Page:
Regarding this “visible” and “invisible” thing in the church. Alan Knox restated one of my comments and I think he does a better job of summarizing my view than what I wrote:
"The invisible church is invisible because we over-emphasize the local church."
That kind of captures what I was thinking. The surest sign, in the eyes of both the world and the church, that a person is a Christian is attendance at church. That is unfortunately not at all what we get from the Bible. The signs that a person is a Christian in Scripture are love for Christ exhibited in obedience to His commands, loving others as ourselves, conspicuous love for one another (i.e. our brothers and sisters), humility, meekness, service. That is tangibly demonstrated in breaking bread and sharing meals with one another, caring for the poor and the widows and orphans, a willingness and indeed an eagerness to share materially with one another, spending time together and living lives with one another. Glaringly absent is a call for religious expression like…church.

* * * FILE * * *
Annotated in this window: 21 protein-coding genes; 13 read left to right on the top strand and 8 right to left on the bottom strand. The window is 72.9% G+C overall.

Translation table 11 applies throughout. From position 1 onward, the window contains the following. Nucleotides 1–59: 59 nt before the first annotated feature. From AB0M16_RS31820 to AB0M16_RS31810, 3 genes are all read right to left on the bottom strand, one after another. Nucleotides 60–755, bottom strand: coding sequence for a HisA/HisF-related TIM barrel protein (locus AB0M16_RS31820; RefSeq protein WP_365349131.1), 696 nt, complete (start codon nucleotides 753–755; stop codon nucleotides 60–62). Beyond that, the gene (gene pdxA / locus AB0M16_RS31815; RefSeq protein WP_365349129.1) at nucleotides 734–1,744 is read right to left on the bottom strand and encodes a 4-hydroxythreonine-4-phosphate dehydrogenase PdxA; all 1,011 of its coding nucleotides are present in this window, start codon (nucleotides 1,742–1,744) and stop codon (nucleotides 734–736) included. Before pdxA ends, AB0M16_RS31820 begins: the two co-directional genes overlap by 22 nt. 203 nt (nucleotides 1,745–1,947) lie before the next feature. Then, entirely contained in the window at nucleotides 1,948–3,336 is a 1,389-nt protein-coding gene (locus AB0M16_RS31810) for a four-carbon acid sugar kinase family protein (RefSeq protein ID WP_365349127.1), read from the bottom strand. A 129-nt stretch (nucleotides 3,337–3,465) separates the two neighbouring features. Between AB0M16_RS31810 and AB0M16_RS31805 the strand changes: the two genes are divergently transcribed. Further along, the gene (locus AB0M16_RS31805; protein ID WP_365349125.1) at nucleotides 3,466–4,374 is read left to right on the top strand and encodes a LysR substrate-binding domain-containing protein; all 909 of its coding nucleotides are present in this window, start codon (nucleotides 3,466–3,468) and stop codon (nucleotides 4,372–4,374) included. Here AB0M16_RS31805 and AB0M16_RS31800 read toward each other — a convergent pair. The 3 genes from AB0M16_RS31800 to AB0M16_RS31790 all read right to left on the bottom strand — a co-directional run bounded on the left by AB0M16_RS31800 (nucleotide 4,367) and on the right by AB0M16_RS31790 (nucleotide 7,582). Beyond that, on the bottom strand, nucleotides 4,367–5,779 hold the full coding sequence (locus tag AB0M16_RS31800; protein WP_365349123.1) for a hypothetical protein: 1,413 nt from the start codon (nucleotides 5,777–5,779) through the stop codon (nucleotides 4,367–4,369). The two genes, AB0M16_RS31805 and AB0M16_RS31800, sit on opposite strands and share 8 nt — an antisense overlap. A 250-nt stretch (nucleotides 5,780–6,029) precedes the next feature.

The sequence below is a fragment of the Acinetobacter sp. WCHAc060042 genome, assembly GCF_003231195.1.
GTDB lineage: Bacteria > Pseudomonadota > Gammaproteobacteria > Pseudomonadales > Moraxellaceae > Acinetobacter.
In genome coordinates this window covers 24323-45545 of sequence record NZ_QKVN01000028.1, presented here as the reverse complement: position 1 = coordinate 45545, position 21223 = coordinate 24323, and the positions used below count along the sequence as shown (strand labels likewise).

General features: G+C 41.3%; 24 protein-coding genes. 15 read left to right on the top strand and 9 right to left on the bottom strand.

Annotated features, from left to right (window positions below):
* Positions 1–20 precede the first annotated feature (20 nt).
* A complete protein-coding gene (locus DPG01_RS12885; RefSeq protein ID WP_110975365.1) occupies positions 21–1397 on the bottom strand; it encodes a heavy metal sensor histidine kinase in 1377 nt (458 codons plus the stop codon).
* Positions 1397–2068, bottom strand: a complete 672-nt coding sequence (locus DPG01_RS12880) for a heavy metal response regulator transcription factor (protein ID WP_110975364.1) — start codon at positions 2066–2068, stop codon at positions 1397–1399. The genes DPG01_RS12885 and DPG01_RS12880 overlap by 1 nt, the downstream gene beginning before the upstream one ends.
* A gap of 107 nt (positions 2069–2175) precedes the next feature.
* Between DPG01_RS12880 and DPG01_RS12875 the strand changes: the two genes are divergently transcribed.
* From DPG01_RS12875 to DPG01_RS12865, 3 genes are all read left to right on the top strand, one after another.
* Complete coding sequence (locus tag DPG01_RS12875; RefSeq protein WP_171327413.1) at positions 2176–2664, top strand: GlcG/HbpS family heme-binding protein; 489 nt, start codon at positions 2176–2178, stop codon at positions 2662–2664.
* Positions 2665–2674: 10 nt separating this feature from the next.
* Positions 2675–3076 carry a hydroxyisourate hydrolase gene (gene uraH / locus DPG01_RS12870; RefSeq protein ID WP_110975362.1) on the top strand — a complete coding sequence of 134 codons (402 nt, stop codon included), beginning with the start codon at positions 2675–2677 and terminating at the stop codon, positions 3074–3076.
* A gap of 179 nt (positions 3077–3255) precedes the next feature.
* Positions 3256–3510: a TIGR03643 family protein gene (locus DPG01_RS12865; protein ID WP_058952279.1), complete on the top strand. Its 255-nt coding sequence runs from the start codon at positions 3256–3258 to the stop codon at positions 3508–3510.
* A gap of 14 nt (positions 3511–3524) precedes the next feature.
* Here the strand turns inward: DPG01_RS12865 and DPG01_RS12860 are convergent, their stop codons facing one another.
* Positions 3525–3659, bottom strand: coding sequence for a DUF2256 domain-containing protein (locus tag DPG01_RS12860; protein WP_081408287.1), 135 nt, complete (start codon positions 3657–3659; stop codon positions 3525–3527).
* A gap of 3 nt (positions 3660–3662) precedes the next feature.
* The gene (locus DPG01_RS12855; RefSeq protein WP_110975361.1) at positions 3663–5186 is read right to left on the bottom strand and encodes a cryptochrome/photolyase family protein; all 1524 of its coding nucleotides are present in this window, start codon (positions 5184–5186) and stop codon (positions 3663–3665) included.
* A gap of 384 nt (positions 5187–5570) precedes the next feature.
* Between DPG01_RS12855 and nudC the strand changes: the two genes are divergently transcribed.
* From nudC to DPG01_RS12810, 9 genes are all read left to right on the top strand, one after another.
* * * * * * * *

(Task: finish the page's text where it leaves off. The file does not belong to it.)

If we were doing what we are called to do and living as we are called to live, the church universal wouldn’t be invisible because our identity as Christians would be conspicuously obvious to everyone. We would be living our lives “worthy of the Gospel” (Phil 1:27) and in doing so we would by our very lives be witnesses to the world (Phil 1: 28). The Christian should be so distinct from the world, even while living amidst the world, as to stand out like a proverbial sore thumb. We are so concerned with “getting people to church” so they can hear a sermon that we forget the powerful witness of our lives. Our Christian identity must not be something we put on for Sunday morning like a suit and tie but rather be the defining characteristic of our lives.
What a powerful witness we could be to the world if we stopped worrying so much about 11 AM to noon on Sunday morning.